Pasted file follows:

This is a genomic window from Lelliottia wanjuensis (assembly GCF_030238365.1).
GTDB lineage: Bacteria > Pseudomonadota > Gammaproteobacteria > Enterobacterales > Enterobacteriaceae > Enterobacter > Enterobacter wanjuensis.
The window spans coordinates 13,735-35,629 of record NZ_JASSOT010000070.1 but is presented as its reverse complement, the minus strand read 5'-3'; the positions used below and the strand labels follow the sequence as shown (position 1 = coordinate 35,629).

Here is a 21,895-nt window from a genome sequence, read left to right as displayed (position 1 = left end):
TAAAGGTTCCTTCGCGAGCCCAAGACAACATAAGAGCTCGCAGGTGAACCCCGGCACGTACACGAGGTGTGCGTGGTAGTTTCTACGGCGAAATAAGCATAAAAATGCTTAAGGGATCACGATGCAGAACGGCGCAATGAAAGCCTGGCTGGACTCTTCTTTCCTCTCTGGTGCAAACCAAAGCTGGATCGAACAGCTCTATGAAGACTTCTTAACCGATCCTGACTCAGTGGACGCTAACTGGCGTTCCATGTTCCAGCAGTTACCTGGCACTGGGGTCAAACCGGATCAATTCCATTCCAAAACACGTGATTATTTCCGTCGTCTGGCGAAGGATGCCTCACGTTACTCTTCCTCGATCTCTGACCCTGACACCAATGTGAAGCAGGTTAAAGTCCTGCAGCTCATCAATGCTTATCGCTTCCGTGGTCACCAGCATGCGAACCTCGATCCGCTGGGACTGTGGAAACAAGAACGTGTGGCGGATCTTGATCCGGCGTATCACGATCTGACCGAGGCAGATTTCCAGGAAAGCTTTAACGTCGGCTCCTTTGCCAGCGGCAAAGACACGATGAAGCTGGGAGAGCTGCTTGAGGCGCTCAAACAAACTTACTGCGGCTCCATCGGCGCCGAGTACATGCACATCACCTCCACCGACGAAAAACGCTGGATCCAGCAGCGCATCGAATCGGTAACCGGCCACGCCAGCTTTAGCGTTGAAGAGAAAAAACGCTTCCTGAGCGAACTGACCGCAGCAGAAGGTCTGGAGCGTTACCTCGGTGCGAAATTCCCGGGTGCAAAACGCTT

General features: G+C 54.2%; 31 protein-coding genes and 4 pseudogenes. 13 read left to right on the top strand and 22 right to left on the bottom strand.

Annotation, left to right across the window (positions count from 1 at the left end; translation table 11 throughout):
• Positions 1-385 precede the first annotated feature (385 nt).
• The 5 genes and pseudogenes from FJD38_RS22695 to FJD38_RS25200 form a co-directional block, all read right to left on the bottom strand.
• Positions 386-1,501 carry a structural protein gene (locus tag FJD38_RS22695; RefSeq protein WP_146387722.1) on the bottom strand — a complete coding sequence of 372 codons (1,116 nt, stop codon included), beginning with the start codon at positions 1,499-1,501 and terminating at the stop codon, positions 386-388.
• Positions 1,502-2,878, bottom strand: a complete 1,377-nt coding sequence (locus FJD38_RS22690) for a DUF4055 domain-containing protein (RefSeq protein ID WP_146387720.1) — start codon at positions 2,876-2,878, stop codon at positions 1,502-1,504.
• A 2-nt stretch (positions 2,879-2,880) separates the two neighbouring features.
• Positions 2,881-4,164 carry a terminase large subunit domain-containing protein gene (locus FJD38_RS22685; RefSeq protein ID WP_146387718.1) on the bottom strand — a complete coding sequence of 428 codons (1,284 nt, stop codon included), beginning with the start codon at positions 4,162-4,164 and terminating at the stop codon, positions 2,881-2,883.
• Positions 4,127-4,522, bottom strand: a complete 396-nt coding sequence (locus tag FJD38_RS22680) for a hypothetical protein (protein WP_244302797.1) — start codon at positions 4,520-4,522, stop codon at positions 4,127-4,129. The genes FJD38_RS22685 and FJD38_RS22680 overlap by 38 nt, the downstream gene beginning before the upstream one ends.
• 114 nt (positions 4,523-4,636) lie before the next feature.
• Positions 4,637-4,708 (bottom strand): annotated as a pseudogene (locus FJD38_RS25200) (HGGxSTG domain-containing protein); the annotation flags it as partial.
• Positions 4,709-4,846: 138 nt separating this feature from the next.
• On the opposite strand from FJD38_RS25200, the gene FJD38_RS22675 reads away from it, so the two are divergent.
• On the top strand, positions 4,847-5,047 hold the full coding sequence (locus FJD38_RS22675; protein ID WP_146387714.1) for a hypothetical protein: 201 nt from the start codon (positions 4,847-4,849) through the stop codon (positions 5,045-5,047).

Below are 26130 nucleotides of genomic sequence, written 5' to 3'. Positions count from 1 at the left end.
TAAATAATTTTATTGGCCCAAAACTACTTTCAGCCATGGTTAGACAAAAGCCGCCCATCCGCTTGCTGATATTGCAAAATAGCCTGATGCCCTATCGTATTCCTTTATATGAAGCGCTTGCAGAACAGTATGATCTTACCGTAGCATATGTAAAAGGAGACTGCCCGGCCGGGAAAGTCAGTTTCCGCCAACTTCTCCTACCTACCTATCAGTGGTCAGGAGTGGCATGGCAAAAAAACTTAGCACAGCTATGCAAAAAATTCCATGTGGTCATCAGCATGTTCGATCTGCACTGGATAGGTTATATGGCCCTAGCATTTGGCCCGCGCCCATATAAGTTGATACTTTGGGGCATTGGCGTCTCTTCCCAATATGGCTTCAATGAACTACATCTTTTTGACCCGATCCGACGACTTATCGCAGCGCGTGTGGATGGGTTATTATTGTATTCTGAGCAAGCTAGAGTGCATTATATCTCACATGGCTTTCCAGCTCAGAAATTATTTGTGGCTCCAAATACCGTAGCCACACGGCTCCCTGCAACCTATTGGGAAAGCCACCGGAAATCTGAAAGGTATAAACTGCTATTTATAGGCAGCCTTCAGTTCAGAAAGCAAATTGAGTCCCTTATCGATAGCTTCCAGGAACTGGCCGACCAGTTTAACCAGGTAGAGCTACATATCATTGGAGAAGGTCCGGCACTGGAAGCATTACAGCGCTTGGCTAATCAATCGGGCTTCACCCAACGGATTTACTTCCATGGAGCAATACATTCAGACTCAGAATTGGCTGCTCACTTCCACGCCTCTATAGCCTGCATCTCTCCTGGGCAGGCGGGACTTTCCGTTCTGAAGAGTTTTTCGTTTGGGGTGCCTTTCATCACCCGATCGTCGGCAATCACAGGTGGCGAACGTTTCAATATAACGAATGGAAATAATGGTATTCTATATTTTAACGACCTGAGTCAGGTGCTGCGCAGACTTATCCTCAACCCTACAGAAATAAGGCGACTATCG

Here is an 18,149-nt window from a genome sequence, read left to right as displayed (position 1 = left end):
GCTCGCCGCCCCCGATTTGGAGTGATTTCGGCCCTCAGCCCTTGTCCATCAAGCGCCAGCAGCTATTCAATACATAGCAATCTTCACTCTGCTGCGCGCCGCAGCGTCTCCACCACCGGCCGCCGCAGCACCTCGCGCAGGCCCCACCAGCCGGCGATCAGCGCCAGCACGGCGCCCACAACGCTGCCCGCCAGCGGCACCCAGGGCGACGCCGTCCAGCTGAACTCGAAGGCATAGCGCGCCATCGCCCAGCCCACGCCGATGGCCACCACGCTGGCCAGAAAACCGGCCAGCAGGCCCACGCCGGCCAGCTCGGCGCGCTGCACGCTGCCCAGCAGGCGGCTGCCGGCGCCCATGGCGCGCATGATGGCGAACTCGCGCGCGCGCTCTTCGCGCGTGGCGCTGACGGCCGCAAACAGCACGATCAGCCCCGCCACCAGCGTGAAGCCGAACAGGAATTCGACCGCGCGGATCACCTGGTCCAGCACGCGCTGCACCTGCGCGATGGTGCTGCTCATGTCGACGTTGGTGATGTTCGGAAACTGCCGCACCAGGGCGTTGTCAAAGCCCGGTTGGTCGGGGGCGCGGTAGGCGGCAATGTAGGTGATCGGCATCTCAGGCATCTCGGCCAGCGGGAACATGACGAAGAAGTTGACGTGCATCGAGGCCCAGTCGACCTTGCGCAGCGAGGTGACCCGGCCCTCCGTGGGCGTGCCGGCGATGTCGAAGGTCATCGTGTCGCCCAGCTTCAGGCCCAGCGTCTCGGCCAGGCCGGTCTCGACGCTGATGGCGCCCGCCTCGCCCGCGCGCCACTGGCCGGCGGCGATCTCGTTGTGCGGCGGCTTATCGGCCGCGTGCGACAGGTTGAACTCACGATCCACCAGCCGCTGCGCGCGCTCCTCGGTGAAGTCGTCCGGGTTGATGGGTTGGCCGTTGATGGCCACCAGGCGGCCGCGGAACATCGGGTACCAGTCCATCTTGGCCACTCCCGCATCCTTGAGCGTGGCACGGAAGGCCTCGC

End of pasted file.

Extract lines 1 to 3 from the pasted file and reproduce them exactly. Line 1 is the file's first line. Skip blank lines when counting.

This is a genomic window from Lelliottia wanjuensis (assembly GCF_030238365.1).
GTDB lineage: Bacteria > Pseudomonadota > Gammaproteobacteria > Enterobacterales > Enterobacteriaceae > Enterobacter > Enterobacter wanjuensis.
The window spans coordinates 13,735-35,629 of record NZ_JASSOT010000070.1 but is presented as its reverse complement, the minus strand read 5'-3'; the positions used below and the strand labels follow the sequence as shown (position 1 = coordinate 35,629).